Dental Health for your pet

by Anita Ansell, Veterinary Nurse

Your pet needs dental care - regular, professional care from your veterinarian, as well as care at home from you.


Why get your pets teeth checked regularly?

Problems usually start with a build up of sticky plaque that hardens to form tartar. If not removed this can lead to gingivitis, a painful condition of inflamed gums, and eventually periodontal disease may develop.

Pets could then lose teeth and can be prone to infections that may affect other organs in the body. Keeping up to date with a general dental check by your Vet can prevent health problems your pet may develop.

Identifying Problems

Open your pet’s mouth and look inside (you should start to do this when they are young so they can get used to this).

Common indications of dental problems could be:

  • Bad Breath
  • Dribbling
  • Sore mouth
  • Difficulty eating or not eating at all
  • Loose teeth
  • Pawing or rubbing the mouth
  • Bleeding gums
  • Yellow or brown tartar on teeth


If you notice any of the above indications you should arrange a check with your vet as soon as possible. If your pet is NOT showing any signs of dental disease, it’s important to help keep your pets teeth clean to prevent problems in the future.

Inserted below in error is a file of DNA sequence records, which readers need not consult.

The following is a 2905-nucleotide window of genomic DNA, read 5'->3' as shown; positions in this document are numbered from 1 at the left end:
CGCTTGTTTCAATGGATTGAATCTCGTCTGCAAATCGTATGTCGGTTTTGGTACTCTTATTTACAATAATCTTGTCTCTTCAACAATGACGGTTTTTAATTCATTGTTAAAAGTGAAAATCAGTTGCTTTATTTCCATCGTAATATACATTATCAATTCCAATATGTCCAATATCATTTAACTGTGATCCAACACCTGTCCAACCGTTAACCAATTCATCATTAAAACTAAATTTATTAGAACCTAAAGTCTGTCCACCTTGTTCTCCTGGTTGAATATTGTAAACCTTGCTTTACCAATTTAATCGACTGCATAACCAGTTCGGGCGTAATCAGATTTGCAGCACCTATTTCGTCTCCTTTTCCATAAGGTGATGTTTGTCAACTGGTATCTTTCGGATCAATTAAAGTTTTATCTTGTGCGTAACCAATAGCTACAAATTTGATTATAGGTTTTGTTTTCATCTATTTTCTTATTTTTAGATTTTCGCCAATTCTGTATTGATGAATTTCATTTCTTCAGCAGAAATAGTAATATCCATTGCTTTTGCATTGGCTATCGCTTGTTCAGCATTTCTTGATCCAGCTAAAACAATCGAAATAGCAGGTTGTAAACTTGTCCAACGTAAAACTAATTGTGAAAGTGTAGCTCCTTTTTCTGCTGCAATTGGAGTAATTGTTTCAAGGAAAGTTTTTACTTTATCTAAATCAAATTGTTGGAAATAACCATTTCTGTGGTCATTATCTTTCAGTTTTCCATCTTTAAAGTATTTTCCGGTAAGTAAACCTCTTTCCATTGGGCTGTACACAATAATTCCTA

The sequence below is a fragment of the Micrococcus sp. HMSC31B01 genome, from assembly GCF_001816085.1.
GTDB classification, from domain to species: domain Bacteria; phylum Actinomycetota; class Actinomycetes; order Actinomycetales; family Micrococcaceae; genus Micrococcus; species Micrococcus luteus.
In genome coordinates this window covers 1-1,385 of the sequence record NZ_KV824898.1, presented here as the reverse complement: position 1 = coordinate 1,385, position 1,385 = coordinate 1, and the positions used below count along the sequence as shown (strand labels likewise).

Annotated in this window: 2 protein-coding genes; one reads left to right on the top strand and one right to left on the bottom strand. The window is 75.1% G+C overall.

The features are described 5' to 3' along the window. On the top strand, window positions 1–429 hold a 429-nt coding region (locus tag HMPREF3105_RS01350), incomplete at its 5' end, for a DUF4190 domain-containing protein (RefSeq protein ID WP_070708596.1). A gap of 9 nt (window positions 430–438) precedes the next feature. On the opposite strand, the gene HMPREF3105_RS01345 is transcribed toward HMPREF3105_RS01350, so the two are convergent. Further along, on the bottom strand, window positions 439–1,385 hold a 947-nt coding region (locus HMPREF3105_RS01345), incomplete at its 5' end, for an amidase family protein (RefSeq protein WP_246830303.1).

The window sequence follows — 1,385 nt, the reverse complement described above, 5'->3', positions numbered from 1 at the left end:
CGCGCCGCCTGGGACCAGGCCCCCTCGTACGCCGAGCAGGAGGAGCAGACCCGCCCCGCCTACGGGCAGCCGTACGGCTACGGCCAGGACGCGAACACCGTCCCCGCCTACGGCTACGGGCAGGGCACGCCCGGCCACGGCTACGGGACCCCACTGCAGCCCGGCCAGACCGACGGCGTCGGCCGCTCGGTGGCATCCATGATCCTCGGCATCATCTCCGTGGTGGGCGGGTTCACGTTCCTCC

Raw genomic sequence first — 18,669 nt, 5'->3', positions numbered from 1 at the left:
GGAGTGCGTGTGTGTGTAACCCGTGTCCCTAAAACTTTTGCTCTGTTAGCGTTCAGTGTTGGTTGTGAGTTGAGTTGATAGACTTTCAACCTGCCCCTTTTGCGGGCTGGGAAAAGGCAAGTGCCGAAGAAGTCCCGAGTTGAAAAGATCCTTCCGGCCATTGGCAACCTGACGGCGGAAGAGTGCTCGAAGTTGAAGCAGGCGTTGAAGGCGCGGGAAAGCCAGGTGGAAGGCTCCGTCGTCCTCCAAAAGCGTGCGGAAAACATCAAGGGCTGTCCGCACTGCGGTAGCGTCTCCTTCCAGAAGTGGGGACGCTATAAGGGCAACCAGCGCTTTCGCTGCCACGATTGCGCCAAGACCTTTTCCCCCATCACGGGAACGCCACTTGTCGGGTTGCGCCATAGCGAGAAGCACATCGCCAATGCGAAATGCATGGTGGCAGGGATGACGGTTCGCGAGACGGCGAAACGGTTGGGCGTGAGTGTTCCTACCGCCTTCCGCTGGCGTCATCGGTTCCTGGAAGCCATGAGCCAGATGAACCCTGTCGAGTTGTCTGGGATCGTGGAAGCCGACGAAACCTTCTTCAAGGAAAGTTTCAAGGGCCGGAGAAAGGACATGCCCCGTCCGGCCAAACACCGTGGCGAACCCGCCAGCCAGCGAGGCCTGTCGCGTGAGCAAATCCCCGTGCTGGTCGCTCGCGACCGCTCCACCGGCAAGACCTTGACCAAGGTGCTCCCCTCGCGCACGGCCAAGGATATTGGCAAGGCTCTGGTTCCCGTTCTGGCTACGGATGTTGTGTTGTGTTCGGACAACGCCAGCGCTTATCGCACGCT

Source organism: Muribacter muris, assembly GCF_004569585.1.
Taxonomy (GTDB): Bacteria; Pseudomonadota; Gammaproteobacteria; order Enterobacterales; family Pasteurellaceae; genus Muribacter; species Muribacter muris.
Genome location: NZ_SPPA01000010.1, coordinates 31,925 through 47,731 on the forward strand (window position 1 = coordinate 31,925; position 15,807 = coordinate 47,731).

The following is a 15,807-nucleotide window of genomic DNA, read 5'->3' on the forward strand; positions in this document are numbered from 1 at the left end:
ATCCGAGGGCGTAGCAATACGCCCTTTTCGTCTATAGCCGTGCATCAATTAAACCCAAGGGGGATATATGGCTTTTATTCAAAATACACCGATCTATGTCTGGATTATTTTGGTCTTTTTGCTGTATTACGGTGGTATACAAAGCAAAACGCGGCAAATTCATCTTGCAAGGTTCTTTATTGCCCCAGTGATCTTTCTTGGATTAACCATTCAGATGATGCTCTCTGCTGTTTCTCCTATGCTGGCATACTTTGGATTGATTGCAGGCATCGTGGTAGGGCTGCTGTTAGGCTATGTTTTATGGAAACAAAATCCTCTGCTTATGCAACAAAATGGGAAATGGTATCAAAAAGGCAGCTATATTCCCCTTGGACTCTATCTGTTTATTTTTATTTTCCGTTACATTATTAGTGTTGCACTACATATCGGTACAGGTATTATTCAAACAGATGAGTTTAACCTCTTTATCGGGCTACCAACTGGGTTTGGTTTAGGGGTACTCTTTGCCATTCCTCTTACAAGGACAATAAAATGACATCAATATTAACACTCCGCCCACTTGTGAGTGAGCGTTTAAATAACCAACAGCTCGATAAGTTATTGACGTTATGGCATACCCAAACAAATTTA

Factors to consider


There are many reasons why some cats and dogs are more prone to dental disease than others.  Some factors that affect dental disease include:

  • Age - a factor with dental problems, disease is more common in older pets.
  • Breed – Small dogs are more likely to have overcrowded or misaligned teeth so are more prone to dental disease as their teeth are harder to keep clean.
  • Food – Feeding a diet containing sticky foods and treats can lead to a more rapid build up of plaque.

Prevention at home

  • Brushing teeth – use pet toothpaste only, these do not need to be rinsed out like human toothpastes. If you are going to undertake teeth brushing, start slowly. 
  • Drinking water additive for dogs and cats, such as Aquadent. Water additive reduces plaque and tartar buildup by more than 50 percent.
  • Dental chews – available in all sizes, chose one suitable for your pet
  • Special dental food – Diets such as Hills prescription T/D or Royal Canin Dental - designed to scrub the tooth surface reducing bacteria laden-plaque. Great for the back teeth that are designed for grinding (like the molars and premolars)
  • Make the most of our free dental checks - phone now to book an appointment for a free dental check on 348 9728 (Straven Branch) or 352 5749 (Papanui Branch)

T/D is an example of a specially formulated dental food.  Available from your Veterinary Clinic

Disclaimer and copyright



Dental examinations by your Veterinarian or Veterinary Nurse are an important part of your pets dental care.



Get an animal teeth brush (or finger brush) and animal tooth paste for teeth brushing.



Training your pet to accept having its teeth brushed takes time and patience and is best introduced when they are young.



Aquadent is a water additive which has been shown to reduce plaque and tartar buildup by more than 50%



There are many different types of dental chews on the market - talk to the Veterinary Clinic staff about the best options for your pet.